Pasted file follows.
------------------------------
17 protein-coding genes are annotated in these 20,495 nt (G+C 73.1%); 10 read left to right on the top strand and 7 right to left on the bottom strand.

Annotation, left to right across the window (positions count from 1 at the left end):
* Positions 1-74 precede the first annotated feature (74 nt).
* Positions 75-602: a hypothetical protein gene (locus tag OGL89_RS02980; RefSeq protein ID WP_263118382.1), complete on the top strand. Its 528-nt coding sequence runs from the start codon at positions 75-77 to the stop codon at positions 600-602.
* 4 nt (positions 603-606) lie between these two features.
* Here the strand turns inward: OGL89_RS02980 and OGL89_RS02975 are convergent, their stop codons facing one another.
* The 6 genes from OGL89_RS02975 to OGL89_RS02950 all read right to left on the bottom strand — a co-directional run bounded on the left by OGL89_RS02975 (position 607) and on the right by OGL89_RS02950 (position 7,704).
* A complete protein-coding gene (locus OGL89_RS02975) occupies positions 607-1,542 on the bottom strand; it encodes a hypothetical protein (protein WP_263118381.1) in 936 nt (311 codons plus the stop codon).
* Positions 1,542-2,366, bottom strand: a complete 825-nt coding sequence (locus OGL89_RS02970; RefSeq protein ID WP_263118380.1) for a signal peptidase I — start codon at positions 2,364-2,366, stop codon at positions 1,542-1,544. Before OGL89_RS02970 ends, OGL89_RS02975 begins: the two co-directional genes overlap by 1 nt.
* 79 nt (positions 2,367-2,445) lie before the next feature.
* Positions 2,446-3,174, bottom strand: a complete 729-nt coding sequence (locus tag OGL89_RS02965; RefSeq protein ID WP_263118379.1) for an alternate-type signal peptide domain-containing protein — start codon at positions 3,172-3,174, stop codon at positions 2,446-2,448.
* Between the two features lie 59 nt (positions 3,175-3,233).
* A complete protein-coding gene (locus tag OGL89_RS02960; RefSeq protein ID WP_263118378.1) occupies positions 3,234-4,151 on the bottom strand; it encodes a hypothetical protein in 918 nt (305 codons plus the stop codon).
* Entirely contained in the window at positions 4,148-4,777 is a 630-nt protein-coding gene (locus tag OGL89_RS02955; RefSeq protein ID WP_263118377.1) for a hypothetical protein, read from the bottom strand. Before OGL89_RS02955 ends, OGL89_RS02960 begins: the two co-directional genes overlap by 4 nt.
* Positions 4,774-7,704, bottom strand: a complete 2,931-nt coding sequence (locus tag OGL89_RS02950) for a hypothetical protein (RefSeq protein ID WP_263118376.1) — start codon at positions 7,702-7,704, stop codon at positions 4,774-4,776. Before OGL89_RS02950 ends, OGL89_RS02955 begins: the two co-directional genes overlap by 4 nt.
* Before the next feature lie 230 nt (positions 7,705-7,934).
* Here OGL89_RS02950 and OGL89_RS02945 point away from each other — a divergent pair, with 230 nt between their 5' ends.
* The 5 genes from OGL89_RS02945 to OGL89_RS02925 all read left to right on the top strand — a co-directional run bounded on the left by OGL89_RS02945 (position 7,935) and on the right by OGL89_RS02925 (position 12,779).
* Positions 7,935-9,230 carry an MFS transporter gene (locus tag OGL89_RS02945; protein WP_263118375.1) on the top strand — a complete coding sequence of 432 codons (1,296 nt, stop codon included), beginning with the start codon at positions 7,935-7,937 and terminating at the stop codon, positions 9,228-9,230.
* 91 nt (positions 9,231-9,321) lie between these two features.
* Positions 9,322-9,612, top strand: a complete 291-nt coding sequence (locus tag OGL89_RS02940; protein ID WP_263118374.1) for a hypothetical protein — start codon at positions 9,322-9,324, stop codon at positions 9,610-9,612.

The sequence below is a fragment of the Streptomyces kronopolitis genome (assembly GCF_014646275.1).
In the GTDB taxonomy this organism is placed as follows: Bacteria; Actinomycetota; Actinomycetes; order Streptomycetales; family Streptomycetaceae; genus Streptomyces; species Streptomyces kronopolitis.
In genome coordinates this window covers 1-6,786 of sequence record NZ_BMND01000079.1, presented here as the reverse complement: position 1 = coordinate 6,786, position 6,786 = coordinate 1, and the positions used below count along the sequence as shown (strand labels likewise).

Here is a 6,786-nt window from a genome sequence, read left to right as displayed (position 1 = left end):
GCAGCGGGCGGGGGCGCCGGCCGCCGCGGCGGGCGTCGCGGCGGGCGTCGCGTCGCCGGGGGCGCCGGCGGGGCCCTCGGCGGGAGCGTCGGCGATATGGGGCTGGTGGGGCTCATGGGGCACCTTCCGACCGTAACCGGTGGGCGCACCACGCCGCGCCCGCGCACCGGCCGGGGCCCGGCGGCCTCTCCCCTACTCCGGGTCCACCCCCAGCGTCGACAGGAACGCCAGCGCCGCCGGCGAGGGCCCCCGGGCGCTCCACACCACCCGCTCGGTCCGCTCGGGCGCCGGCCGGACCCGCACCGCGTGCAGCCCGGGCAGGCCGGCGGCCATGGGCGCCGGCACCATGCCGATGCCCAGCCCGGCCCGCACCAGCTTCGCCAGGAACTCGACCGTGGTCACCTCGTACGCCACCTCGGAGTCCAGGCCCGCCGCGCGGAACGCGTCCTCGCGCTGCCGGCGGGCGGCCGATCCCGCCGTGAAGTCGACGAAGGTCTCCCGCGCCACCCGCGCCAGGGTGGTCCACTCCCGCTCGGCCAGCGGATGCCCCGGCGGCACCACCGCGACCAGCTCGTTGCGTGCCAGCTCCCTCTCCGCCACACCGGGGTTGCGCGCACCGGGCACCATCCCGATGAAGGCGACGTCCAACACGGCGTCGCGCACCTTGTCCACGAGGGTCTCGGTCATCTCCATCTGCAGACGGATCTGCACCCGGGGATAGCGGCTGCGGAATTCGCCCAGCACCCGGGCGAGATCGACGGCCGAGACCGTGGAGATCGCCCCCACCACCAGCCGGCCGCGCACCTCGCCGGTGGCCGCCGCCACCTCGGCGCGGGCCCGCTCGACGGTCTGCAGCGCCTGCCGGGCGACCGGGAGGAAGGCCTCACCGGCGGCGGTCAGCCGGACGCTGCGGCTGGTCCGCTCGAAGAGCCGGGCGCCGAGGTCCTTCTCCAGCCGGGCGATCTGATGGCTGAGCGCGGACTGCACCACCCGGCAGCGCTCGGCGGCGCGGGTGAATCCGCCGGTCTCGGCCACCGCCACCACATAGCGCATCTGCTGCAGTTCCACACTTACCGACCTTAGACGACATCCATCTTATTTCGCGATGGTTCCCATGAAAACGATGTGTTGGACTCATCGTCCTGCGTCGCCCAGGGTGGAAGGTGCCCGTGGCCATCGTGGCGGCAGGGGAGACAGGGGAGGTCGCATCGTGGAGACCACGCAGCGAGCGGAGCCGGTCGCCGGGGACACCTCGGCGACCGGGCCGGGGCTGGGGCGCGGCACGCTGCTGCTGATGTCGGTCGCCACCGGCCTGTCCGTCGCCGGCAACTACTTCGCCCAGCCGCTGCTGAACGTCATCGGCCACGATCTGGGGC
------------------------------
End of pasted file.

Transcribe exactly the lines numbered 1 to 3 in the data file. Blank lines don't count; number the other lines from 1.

17 protein-coding genes are annotated in these 20,495 nt (G+C 73.1%); 10 read left to right on the top strand and 7 right to left on the bottom strand.

Annotation, left to right across the window (positions count from 1 at the left end):
* Positions 1-74 precede the first annotated feature (74 nt).